The Rhetoric of Feminine Virtue
by Jessica C. Murphy
Holly Crocker, The Rhetoric of Feminine Virtue: Fashioning Femininity, Stabilizing Masculinity, 1350-1603, PhD Diss. TN: Vanderbilt, 1999.
This dissertation title gave me a near heart attack when I was working on my dissertation prospectus. At the time, I planned to write about feminine virtue from 1350 to 1650. But, then, I changed my period to 1529-1650 and my focus a little bit.
I am not sure why Crocker did not make this into a book; it’s quite interesting.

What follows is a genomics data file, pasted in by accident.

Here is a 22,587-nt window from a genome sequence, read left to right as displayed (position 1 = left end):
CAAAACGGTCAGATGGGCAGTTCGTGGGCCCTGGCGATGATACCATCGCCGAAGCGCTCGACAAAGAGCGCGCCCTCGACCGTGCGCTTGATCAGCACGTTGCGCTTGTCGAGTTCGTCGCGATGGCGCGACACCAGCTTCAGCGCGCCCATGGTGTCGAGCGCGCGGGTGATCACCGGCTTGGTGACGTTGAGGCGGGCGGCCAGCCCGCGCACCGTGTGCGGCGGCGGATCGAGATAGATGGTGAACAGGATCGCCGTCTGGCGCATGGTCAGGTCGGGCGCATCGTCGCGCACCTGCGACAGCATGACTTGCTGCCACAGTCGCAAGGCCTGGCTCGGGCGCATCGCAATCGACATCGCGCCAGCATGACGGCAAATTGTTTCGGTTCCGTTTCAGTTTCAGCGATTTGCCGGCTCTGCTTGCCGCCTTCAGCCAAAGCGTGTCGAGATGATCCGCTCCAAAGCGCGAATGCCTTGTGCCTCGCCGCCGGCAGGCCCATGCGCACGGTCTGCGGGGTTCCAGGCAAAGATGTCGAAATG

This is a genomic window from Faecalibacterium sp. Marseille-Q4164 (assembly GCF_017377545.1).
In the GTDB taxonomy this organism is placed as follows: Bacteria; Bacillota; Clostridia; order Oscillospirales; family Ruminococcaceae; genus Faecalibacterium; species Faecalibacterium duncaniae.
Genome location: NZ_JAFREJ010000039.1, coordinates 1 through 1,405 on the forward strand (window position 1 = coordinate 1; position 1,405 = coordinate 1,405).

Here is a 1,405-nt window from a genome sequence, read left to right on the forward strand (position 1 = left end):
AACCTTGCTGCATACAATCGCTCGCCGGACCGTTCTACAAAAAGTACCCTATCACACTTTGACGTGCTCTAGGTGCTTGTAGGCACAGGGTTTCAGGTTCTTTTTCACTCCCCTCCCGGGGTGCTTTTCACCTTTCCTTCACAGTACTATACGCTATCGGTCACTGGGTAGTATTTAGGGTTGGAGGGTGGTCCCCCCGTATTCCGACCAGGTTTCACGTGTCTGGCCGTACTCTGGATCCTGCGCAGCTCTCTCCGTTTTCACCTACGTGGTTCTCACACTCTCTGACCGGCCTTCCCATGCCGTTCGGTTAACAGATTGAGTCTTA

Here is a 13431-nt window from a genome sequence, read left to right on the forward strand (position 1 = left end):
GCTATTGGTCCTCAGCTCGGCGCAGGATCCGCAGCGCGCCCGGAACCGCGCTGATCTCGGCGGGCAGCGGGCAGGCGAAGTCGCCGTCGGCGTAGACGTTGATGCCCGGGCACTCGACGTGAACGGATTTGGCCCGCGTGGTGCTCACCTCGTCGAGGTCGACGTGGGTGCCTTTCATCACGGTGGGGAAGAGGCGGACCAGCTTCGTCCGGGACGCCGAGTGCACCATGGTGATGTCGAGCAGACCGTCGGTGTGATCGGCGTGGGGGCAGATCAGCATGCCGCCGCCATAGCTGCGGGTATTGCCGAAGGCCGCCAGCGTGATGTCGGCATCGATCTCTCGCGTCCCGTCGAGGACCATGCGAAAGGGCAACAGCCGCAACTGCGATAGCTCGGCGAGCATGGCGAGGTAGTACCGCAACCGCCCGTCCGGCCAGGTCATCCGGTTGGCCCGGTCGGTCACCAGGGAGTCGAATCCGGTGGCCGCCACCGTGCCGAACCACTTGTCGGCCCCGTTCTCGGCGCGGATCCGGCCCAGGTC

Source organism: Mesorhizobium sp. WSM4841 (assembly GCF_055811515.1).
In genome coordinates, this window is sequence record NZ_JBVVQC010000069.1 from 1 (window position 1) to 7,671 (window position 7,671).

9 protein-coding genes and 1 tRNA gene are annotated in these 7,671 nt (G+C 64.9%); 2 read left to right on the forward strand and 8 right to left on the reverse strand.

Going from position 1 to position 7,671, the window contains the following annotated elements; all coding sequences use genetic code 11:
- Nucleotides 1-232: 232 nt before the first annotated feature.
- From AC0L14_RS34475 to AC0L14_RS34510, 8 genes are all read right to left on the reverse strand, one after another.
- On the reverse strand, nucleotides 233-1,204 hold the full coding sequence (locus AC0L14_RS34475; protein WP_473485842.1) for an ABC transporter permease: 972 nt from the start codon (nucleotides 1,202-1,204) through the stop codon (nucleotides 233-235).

Here’s the abstract: This dissertation traces connections between conduct materials for women and works by Chaucer, Spenser, Sidney, and Shakespeare. I argue that these authors use a model of feminine exemplarity to clarify or confirm the noble status of a male character. Although some female characters expose deficiencies in a male character’s gendered performance, these texts diffuse these potential threats to masculine stability by deploying the rhetoric of feminine virtue. Women become the measure of masculine worth, and a woman’s performance of femininity, these texts suggest, becomes an important component of masculine status. Focusing particularly on The Book of the Duchess, Troilus and Criseyde, The Faerie Queene, and The Taming of the Shrew , I situate my argument in relation to cultural expectations which seek to control the category of exemplary femininity to stabilize the positions of both women and men in late medieval and early Renaissance cultures.